Public School and Political Ideas: Canadian Educational Policy in Historical Perspective
Education in Canda has become the scene of ongoing conflict, with various factions vying for representation of their political, economic, and cultural interests. Schools have become obejcts of domination and products of compromise. In this book, Ronald Manzer interprets the political ideas and beliefs that underlie educational politicies and give them meaning. His analysis begins with the foundation of state education in the mid-nineteenth century and brings us up to date with the prospective reforms of the early 1990s. Manzer argues that, from its foundation, elementary and secondary education in Canada has been dominated by liberal conceptions and principles, with each successive liberal ideology taking its place as a public philosophy for state education. He brings a wealth of information to his analysis, examining curricula, district organization, laws, finance, and personnel for each Canadian province. The result is a splendidly detailed national picture and a clear, historical view of each province's values, ideas, and practices.
This interface of public policy with political philosophy is original in its depth and scope. No other book offers such a comprehensive view of the past and potential of Canadian education policy.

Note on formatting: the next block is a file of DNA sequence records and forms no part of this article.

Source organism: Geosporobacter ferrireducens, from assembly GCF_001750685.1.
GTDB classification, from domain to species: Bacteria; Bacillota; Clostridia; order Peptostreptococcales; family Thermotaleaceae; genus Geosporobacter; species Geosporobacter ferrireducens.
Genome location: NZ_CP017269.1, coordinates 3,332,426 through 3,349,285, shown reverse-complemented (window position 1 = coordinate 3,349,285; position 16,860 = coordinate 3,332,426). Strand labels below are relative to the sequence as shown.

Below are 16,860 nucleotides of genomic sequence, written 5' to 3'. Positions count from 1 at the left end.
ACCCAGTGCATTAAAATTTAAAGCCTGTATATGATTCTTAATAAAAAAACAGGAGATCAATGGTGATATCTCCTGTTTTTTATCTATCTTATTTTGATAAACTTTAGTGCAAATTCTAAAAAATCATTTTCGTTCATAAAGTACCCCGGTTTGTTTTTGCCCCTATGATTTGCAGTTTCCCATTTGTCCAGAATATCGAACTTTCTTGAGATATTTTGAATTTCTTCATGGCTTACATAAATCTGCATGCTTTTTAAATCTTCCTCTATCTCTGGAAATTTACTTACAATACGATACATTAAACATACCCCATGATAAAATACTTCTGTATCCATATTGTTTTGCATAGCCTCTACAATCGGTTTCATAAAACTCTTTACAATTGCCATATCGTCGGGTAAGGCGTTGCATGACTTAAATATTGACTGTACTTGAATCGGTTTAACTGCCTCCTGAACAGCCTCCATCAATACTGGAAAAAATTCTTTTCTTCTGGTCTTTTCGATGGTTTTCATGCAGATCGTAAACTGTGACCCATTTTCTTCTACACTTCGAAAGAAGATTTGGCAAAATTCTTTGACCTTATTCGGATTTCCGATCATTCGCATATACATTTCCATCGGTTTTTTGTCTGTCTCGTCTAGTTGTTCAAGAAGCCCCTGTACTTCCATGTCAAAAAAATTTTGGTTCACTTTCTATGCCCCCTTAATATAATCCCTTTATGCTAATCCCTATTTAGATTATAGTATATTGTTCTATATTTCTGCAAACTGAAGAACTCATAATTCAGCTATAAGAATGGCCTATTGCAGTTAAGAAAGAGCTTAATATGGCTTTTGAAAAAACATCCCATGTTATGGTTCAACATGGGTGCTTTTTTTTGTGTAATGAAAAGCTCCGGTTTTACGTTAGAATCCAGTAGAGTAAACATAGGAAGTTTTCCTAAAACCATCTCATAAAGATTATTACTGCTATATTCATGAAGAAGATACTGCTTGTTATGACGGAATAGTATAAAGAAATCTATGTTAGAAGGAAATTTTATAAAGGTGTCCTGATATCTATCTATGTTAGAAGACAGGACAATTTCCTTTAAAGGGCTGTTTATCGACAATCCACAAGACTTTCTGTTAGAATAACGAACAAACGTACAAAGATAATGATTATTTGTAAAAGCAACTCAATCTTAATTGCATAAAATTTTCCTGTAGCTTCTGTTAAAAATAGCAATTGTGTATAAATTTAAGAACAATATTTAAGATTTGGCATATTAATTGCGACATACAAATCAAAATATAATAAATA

- Series: Heritage
- World Rights
- Page Count: 366 pages
- Dimensions: 6.0in x 0.0in x 9.0in
Reviews'As stakes in power struggles, public schools are not only objects of domination and products of compromise, they are also potentially agencies for creating political consensus. Their oganization and curricula may be imposed by a dominant social group or result from accommodation among conflicting interests. They may also result from rethinking and redefining conflicting particular interests into a common public interest or reconstructing competing ideological doctrines into a shared public philosophy.' From the introduction.
Author InformationRonald Manzer is professor emeritus of Political Science at the University of Toronto.
Subjects and Courses